Bob Leckridge MBChB FFHom
I work at Glasgow Homeopathic Hospital. I’m a medical doctor, used to be a GP, but I became gradually disenchanted with prescribing only antis (anti-biotics, anti-depressants, anti-inflammatories, anti-histamines, anti-hypertensives… you get the picture) and only having the time to focus on little bits of people instead of the people themselves (we call those little bits diseases by the way).
I had perhaps strangely had a notion that being a doctor would be about being involved in healing (ever tried looking up “health” or “healing” in a medical textbook? Don’t bother. No such index items!) so just suppressing bits of people didn’t feel like what a proper doctor should be doing. On top of that there were situations every day where I just didn’t have anything good to offer (everything from infant colic, to night cramps, restless legs, sports injuries, PMT…).
I happened upon a course in homeopathy at Glasgow Homeopathic Hospital back in 1983 – I didn’t know there was such a hospital and had no idea what “homeopathy” was anyway, but something about the ad caught my attention – wish I could remember what it was! – I think it was something that mentioned “healing”! Well, I signed up. I learned there about homeopathic medicines, how safe they were, and what their indications were and they gave us a wee box of 10 remedies to go and try out in our practices.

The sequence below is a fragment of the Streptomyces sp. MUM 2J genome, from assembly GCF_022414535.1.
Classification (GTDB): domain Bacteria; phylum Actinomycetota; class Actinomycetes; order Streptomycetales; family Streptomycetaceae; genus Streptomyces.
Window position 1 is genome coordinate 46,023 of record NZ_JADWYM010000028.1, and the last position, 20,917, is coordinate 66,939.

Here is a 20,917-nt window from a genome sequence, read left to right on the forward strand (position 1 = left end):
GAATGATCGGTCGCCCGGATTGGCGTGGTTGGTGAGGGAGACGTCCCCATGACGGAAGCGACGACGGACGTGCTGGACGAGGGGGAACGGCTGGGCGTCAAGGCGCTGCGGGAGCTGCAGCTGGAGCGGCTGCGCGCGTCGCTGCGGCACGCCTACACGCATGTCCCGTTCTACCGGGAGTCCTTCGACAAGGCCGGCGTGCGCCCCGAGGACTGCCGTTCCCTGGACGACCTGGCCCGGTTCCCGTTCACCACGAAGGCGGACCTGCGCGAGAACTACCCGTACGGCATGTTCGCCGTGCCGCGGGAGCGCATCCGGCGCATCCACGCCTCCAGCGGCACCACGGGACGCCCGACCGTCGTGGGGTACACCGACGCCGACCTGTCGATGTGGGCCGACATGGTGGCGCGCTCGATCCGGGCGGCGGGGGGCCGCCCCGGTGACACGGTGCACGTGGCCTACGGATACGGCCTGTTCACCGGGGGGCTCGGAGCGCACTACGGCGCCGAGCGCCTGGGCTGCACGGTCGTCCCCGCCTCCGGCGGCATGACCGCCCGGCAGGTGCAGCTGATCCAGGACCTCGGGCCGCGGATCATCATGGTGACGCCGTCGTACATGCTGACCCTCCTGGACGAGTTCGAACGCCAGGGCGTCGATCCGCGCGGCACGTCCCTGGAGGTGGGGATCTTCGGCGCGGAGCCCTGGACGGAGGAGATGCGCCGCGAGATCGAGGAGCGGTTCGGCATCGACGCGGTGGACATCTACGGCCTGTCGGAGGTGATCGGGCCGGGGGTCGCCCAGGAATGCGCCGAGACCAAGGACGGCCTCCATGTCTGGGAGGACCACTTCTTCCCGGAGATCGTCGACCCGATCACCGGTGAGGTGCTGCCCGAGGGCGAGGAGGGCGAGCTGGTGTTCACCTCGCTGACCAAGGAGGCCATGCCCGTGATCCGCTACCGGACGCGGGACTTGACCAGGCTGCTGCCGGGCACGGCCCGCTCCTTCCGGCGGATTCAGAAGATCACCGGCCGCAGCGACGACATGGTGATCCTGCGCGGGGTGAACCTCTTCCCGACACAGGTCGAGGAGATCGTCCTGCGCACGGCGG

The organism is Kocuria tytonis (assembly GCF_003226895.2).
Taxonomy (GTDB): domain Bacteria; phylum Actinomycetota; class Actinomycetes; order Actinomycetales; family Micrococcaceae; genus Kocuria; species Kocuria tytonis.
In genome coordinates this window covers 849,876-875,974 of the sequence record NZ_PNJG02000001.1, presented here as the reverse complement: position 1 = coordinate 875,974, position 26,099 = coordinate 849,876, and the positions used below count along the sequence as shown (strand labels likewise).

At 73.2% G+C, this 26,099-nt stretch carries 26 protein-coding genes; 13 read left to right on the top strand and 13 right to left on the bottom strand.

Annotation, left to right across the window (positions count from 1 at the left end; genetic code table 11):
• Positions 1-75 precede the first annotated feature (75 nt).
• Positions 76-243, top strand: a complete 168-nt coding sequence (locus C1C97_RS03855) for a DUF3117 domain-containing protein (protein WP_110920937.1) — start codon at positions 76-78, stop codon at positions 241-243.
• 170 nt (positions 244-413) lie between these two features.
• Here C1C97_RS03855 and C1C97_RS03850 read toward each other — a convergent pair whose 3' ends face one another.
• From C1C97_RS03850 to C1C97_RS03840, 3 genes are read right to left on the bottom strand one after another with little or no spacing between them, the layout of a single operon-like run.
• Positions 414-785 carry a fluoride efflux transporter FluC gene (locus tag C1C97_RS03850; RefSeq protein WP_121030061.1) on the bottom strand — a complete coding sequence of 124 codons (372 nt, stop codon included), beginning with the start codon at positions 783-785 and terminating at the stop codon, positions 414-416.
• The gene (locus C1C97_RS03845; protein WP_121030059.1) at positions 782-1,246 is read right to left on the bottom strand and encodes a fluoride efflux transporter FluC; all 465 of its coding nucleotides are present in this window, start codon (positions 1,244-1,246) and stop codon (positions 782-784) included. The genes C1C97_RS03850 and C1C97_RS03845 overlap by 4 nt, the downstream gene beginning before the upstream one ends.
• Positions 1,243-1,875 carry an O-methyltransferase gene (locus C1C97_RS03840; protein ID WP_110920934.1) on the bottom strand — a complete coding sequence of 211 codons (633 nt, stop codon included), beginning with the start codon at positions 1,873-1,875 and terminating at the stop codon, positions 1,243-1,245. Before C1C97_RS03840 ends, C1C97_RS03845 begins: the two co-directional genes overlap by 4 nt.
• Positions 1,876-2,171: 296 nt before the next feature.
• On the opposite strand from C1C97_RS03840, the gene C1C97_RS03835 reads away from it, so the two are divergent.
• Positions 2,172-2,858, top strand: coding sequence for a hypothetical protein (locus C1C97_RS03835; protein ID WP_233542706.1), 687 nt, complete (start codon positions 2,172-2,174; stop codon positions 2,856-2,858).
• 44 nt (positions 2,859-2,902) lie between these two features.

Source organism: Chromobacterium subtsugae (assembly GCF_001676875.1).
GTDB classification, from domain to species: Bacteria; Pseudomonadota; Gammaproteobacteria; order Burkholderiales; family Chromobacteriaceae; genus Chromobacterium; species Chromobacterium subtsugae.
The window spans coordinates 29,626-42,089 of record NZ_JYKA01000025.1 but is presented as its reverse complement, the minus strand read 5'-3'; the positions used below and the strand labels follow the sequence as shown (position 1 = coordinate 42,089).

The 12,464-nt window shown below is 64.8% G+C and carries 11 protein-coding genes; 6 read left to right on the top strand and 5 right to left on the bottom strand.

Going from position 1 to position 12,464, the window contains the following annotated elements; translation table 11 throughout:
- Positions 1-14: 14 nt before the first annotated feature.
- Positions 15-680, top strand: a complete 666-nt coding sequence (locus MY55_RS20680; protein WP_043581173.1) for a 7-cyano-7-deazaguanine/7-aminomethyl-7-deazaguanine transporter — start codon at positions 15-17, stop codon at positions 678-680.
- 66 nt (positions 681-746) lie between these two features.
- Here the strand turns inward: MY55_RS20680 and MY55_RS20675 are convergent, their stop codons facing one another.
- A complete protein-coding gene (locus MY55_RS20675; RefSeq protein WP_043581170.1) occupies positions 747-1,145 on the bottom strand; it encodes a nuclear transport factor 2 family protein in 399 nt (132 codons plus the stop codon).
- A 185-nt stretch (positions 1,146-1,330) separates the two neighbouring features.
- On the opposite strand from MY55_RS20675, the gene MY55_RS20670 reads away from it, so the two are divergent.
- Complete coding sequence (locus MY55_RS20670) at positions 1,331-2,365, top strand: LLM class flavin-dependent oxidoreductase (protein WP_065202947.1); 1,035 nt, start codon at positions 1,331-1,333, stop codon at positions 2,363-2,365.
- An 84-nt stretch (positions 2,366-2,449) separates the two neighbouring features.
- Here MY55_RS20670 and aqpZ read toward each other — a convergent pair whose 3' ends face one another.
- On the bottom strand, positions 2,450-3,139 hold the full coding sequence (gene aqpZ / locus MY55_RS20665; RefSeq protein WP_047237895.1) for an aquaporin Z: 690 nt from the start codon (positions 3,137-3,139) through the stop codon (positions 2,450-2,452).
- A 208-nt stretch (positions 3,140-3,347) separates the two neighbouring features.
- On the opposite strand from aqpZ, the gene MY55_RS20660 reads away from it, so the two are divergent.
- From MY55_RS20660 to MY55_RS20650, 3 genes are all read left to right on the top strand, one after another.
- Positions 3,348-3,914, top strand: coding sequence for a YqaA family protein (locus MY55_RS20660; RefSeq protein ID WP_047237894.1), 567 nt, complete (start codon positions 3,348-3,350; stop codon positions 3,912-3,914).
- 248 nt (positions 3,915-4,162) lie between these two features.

Well, from the first try I was amazed at how good these treatments were. They could deliver improvements in conditions I hadn’t other answers for and that was very useful. Patients would stop me in the street and thank me for the prescription because it had helped so much – that never happened when I prescribed an anti-something!
To cut a long story short, the patient demand for homeopathic treatment drove my learning and after I passed the Faculty of Homeopathy’s Membership exam I started working at Glasgow Homeopathic Hospital in the Outpatient Department every Wednesday. Well, my Wednesdays soon got an awful lot more satisfying than the Mondays, Tuesdays, Thursdays and Fridays, so I had a crisis. All my life I’d wanted to be a doctor, no, not just a doctor, but a GP, and here I was thinking I don’t want to be a GP anymore. So I stopped being a GP and for a few months did a weekly radio show on ScotFM, wrote a textbook of homeopathy for GPs, and did my Wednesday clinics.
After a few months my friend and colleague, Dr David Reilly suggested we make a bid for the creation of full-time position for me at the hospital. I started there full-time in 1995 and I’m still there. I love it! Every single day, every single clinic, every single patient. I look forward to every day of work. How many people can say that?